Traditional design and practices for building Chinese wooden arch bridges

Inscribed in 2009 (4.COM) on the List of Intangible Cultural Heritage in Need of Urgent Safeguarding

Country(ies): China



Traditional design and practices for building Chinese wooden arch bridges

Wooden arch bridges are found in Fujian Province and Zhejiang Province, along China’s south-east coast. The traditional design and practices for building these bridges combine the use of wood, traditional architectural tools, craftsmanship, the core technologies of ‘beam-weaving’ and mortise and tenon joints, and an experienced woodworker’s understanding of different environments and the necessary structural mechanics. The carpentry is directed by a woodworking master and implemented by other woodworkers. The craftsmanship is passed on orally and through personal demonstration, or from one generation to another by masters teaching apprentices or relatives within a clan in accordance with strict procedures. These clans play an irreplaceable role in building, maintaining and protecting the bridges. As carriers of traditional craftsmanship the arch bridges function as both communication tools and venues. They are important gathering places for local residents to exchange information, entertain, worship and deepen relationships and cultural identity. The cultural space created by traditional Chinese arch bridges has provided an environment for encouraging communication, understanding and respect among human beings. The tradition has declined however in recent years due to rapid urbanization, scarcity of timber and lack of available construction space, all of which combine to threaten its transmission and survival.


Decision 4.COM 14.03

The Committee (…) decides that [this element] satisfies the criteria for inscription on the List of Intangible Cultural Heritage in Need of Urgent Safeguarding, as follows:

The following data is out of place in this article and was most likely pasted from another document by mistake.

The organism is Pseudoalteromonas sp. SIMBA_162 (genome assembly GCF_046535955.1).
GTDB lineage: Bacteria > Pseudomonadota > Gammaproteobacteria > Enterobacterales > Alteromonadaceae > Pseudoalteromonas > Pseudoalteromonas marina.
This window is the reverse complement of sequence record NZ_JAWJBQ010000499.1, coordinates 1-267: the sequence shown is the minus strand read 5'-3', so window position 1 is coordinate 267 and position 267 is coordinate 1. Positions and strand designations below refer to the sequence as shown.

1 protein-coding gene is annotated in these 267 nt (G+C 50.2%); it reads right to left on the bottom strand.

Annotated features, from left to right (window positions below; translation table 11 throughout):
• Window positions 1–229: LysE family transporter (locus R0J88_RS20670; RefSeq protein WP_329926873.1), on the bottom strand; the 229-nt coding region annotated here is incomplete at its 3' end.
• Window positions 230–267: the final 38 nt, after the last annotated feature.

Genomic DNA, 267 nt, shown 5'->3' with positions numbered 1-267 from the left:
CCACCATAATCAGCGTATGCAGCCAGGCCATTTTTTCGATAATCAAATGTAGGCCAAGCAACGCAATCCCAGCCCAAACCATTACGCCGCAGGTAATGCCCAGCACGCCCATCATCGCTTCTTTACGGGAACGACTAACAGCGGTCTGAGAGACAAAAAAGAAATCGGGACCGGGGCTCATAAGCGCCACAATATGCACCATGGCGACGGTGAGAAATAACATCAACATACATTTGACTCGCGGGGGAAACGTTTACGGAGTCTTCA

• U1: The traditional design and practices for building Chinese wooden arch bridges involve a unique handwork technique to build wooden bridges whose social and cultural functions continue to be cherished by local residents, who have engaged themselves in preserving this example of their cultural identity, even as the bridges’ practical traffic-bearing functions diminish;
  • U2: Although the craftsmen have regained esteem among community members who have awakened their interest for covered wooden bridges in the last decade, this exceptional technology is at risk of disappearing since the transmission process relies on few master bridge-building artisans who are aged, with little opportunity to pass on their ‘secret knowledge’ and experience to young carpenters orally and through apprenticeship;
  • U3: The safeguarding plan proposed, reflecting collaboration of local authorities, communities and the woodworking masters, is crucial to ensure the skill’s revitalization by investing intensively in the education of young trainees to strengthen transmission from generation to generation;
  • U4: The nomination reveals that there was a wide involvement in the nomination by national authorities as well as local officials of Pingnan, Shouning, and Zhouning Counties in Fujian Province, Qingyuan and Taishun Counties in Zhejiang Province, and by local communities and the representatives of the clans that are heirs of the craft, whose free, prior and informed consent is demonstrated;
  • U5: After having been included in the heritage inventories of the various counties in which this tradition remains active, the design and practices of bridge building were included on the National List of Intangible Cultural Heritage administered by the Department of Intangible Cultural Heritage of the Ministry of Culture.



© 2009 by Yuzhou Zhang

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